The Politics of Women's Spirituality: Essays by Founding Mothers of the Movement. I originally checked this out to read an essay I saw cited, but I can't remember which one it was. I paged through much of the book, but didn't actually read it in depth. I found the early 2nd wave feminism a bit too simplistic for my tastes. But it's valuable as a marker in the evolution of feminist thought.
Our Bodies, Our Crimes: The Policing of Women's Reproduction in America by Jeanne Flavin. Just started this today. I might use part or all of it for a freshman tutorial on reproduction that I hope to teach next fall.
A blog acquaintance shared a huge file of ebooks, so I've been reading two historical novel series set in England ranging from the 1100s-1600s. I've had fun learning all sorts of tidbits about English history. The first series included The Pillars of the Earth and World Without End by Ken Follet. Next was the Morland Dynasty series by Cynthia Harrod-Eagles, a set of five books beginning with The Founding.
Now for some Mormon stuff...
The God Who Weeps: How Mormonism Makes Sense of Life for Christmas. They argue that the most compelling characteristics of a God worth worshipping is his vulnerability and compassion, his capacity for feeling and understanding human pain and joy. The book's prose sometimes is more fanciful that I usually care to read, but still quite moving. Also worth your time are the interviews with the authors at Feminist Mormon Housewives (Episode 27: The Nature of God and the Feminine Divine) and a 2-part interview (Episodes 385-386) at Mormon Stories.
Development of LDS Temple Worship, 1846-2000: A Documentary History. This book has a short narrative introduction, but most of it is, as the title suggest, a compilation of original source documents relating to LDS temples. So it's not something you'd exactly want to sit down and read straight through for enjoyment, but if you're researching the historical origins of certain policies or practices, this is the place to go.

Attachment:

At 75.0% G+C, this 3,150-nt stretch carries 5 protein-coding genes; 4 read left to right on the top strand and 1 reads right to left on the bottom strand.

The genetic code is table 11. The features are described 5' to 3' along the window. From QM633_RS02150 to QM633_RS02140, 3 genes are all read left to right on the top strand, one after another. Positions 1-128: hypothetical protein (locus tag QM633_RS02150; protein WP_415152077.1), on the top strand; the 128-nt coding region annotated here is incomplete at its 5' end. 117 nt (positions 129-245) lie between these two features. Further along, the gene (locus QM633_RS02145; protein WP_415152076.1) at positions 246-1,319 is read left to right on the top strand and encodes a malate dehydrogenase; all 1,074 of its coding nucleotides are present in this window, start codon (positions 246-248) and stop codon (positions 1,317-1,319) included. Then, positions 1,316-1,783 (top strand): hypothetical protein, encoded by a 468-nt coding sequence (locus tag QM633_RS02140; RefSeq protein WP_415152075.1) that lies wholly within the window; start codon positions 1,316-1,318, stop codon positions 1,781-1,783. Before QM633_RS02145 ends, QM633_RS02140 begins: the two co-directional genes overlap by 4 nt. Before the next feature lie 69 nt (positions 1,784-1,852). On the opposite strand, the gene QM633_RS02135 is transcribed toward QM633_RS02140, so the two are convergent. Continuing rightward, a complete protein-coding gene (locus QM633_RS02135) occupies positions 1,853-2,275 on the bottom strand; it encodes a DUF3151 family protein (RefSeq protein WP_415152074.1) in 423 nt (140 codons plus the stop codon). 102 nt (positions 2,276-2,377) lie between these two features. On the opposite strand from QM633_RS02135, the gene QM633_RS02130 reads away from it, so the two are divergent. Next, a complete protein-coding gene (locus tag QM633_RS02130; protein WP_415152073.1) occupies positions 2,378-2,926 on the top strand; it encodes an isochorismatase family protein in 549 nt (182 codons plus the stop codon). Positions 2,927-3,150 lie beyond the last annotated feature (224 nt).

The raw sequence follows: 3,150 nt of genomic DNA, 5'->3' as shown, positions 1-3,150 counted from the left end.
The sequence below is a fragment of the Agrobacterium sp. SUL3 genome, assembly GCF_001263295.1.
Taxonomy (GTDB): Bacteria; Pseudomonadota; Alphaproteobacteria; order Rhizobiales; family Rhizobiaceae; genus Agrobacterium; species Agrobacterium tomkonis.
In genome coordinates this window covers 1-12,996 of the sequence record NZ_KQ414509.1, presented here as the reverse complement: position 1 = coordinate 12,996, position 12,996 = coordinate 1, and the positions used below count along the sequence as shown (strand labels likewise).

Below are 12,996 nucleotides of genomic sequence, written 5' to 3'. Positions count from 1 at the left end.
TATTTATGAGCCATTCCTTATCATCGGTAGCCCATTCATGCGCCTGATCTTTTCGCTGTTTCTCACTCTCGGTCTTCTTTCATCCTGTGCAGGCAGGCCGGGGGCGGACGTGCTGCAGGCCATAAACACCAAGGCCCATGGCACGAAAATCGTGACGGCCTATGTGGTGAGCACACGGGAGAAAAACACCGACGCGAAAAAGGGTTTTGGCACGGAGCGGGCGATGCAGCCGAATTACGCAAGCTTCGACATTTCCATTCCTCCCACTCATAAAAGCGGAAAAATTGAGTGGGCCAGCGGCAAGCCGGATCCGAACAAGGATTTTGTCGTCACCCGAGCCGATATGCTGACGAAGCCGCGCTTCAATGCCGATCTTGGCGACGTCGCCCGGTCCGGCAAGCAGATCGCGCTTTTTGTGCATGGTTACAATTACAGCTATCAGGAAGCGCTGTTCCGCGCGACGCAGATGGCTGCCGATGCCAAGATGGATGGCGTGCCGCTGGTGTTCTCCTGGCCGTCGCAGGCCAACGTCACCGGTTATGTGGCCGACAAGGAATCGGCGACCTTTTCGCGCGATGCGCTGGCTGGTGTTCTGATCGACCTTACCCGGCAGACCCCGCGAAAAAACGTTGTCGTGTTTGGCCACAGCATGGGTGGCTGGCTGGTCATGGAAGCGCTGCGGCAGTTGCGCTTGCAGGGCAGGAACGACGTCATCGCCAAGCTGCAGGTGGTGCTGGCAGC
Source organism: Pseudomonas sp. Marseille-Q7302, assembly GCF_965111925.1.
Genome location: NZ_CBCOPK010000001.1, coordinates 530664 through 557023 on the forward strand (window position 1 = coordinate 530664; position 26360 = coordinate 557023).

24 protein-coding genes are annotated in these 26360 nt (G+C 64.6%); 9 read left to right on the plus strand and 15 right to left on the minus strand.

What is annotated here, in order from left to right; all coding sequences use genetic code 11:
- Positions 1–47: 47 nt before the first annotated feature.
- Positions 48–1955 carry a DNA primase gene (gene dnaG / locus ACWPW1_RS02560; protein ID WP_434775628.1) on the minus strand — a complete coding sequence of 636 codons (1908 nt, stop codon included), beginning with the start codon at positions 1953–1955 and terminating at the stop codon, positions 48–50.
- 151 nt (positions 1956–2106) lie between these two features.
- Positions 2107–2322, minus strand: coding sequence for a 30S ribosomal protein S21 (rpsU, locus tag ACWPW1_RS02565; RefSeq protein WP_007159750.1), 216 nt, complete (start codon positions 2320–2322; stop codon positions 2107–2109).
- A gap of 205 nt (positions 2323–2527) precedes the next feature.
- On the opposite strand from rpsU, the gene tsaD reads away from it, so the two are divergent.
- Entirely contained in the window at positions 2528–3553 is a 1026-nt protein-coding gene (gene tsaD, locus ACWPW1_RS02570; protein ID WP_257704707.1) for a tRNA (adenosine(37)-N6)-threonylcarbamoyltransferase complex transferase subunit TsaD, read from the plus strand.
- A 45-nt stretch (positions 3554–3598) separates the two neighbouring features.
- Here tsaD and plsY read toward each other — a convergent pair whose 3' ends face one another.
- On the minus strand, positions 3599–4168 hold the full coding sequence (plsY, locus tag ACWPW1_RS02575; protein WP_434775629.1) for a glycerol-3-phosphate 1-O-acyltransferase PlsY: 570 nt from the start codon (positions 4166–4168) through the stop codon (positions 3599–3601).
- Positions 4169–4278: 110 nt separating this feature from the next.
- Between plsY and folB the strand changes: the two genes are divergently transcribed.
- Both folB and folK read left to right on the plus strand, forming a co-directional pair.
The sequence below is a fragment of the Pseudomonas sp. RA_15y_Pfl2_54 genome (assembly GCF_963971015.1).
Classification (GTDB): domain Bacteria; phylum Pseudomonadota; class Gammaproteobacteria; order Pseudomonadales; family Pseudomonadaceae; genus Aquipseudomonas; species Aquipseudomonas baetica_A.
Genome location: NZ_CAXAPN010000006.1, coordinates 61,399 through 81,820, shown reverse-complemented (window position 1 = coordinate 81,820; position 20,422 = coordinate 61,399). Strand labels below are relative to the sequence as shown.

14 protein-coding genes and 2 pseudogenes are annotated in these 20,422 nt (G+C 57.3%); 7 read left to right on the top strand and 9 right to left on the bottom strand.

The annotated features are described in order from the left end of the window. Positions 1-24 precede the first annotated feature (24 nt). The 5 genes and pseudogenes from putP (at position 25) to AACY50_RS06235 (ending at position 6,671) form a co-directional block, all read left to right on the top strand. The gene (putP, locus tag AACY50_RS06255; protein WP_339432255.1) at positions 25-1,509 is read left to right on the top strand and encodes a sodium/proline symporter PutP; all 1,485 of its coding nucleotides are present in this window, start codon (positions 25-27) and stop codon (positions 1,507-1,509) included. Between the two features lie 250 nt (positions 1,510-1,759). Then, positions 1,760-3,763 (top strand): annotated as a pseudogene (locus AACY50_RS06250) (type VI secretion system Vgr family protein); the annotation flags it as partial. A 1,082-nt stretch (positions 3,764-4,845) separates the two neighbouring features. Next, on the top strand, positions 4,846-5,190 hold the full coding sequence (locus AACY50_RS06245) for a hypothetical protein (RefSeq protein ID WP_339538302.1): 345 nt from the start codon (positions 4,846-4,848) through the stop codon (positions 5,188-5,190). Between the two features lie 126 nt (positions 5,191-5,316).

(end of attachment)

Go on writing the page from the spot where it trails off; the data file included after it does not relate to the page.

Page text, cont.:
Women and Authority: Re-Emerging Mormon Feminism edited by Maxine Hanks. A classic collection of essays and stories published in the early 1990s.
Why Theology Can't Save Us, and Other Essays on Being Gay and Mormon by John Gustav-Wrathall. I first listened to his extended interview with John Dehlin on Gay Mormon Stories and was so moved by his life story that I wanted to learn more (to listen, go to Part 1, Part 2, Part 3, and Part 4). I saw this book and (guilty admission) bought it right away for my Kindle. He really breaks apart preconceived notions of what it means to be both gay and Mormon and how one might reconcile the two. On the subject of gays and Mormonism, you can't miss reading Carol Lynn Pearson's books, from Goodye, I love You to No More Goodbyes: Circling the Wagons Around Our Gay Loved Ones to The Hero's Journey of the Gay and Lesbian Mormon.
I have a subscription to the Exponent II, a quarterly magazine for Mormon women's writing.
And of course, I can't talk about Mormon reading material without mentioning some of my favorite blogs and podcasts:
- Feminist Mormon Housewives (and its associated podcast) keeps me sane. I've also started following the FMH Facebook discussions.
- Mormon Stories podcasts. I don't listen to everything (not enough time!) but I do download the most interesting ones. Great for when I'm walking around town or watching the kids.
- Gay Mormon Stories podcasts. I've listened to every one. Really interesting.
- Doves and Serpents. I love their Parenthood Juggle series.
- By Common Consent (occasionally)
- Zelophehad's Daughters (occasionally)
- Wheat & Tares (occasionally)
- And a new Mormon feminist blog that an acquaintance just started: Opposition in All Things